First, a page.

In colourful language, Binnie J. said that the approach to causation that had been taken by the majority in the Court of Appeal, “invites indemnification claims for everything from stag party assaults…to self-immolations”. It also quoted from an equally colourful turn of phrase by counsel for Citadel: “No amount of carrying rocks all over the country for whatever purpose gives rise to one iota of civil liability. Liability comes from dropping those rocks.”
The facts in this case were also quite unusual. Justice Binnie stated the main elements of the case succinctly in one opening sentence:
Can it be said that when a hunter steps away from his pick-up truck under cover of darkness, leaving the engine running, and negligently shoots at a target he cannot see 1,000 feet away, and hits a companion in the leg thinking him to be a deer, that the injury arose “directly or indirectly from the use or operation” of the insured truck within the meaning of s. 239(1) of the Insurance Act, R.S.O. 1990, c. I.8?
Section 239(1) of the Insurance Act mandates liability coverage in Ontario auto owner’s policies and provides that the contract:
insures the person named therein, and every other person who with the named person’s consent drives, or is an occupant of, an automobile owned by the insured named in the contract and within the description or definition thereof in the contract, against liability imposed by law upon the insured named in the contract or that other person for loss or damage,
- arising from the ownership or directly or indirectly from the use or operation of any such automobile; and
- resulting from bodily injury to or the death of any person and damage to property.
So once again, the question was whether the “loss or damage” arose “from the ownership or directly or indirectly from the use or operation” of the vehicle.
Justice Binnie acknowledged that “in a tragic case like the present, it is tempting to look to an insurer’s deep pockets as the only available source of compensation for a seriously injured and innocent victim” but he emphasized that the insurance in question was automobile insurance and that for there to be coverage, “some causation link [between the injury and the ownership, use or operation of the vehicle] must be found and it must constitute a link in an unbroken chain”. [Emphasis in original]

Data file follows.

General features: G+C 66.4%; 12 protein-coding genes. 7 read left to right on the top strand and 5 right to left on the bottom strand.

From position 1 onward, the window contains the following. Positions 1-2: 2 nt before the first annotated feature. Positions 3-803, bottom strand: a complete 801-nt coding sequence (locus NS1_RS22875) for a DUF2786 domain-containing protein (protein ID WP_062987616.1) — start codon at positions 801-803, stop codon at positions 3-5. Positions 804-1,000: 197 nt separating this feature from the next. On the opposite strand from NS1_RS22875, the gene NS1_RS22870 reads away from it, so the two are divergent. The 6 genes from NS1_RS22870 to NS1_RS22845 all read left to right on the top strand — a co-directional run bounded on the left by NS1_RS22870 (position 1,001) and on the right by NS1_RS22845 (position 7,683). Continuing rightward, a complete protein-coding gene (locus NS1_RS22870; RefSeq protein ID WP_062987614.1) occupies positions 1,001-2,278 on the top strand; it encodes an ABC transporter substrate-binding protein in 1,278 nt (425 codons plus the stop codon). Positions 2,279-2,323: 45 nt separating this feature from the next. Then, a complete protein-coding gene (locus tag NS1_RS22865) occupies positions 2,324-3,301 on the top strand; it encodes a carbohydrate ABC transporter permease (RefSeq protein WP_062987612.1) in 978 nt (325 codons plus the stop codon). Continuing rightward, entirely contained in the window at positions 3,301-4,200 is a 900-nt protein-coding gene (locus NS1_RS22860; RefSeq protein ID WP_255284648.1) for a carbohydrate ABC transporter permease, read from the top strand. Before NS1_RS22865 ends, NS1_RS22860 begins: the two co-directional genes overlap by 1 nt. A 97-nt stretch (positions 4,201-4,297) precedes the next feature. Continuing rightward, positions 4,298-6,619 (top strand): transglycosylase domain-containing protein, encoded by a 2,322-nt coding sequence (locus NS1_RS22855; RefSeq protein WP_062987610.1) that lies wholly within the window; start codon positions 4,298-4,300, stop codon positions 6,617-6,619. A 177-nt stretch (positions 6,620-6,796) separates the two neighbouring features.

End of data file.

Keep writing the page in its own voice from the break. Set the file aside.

Here, the Court accepted that a 1990 amendment to s. 239(1), adding the word, “indirectly”, had relaxed the causation requirement somewhat. But even applying that lower standard, it concluded that the shooting of the plaintiff “was a tort quite independent of the use and operation of [the tortfeasor’s] truck”.
As it had done in Vytlingam, the Court distinguished the two-part test in Amos, as having been laid down in a different context. Instead, it put forward the following test, which mirrored the one in Vytlingam:
- Is the claim in respect of a tort committed by the insured in using his motor vehicle as a motor vehicle and not for some other purpose?
- Is there is an unbroken chain of causation linking the injuries to the use and operation of the insured vehicle which is shown to be more than simply fortuitous or “but for”?
As it did in Vytlingam, the Court held that the “use” test had been met, but the “causation” test had not. Although the tortfeasor was using his vehicle in a usual and ordinary way (i.e., transportation), that use was interrupted when he began hunting. As Binnie J. observed, “Herbison doesn’t complain about Wolfe’s use and operation of the insured truck. He complains about the gunshot that put the bullet in his knee.”
One corollary of today’s decisions that we will watch with interest, is the effect that Herbison and Vytlingam will have on the interpretation of automobile exclusion provisions in non-automobile insurance situations. For example, homeowner’s and CGL policies typically exclude coverage for ownership, use or operation of “motorized vehicles”. Frequently, there is a contest between an auto insurer and a homeowner’s insurer, with each arguing that its policy does not cover. Will a narrower construction of auto policies result in courts more readily finding coverage in non-auto policies? We’ll have to wait and see.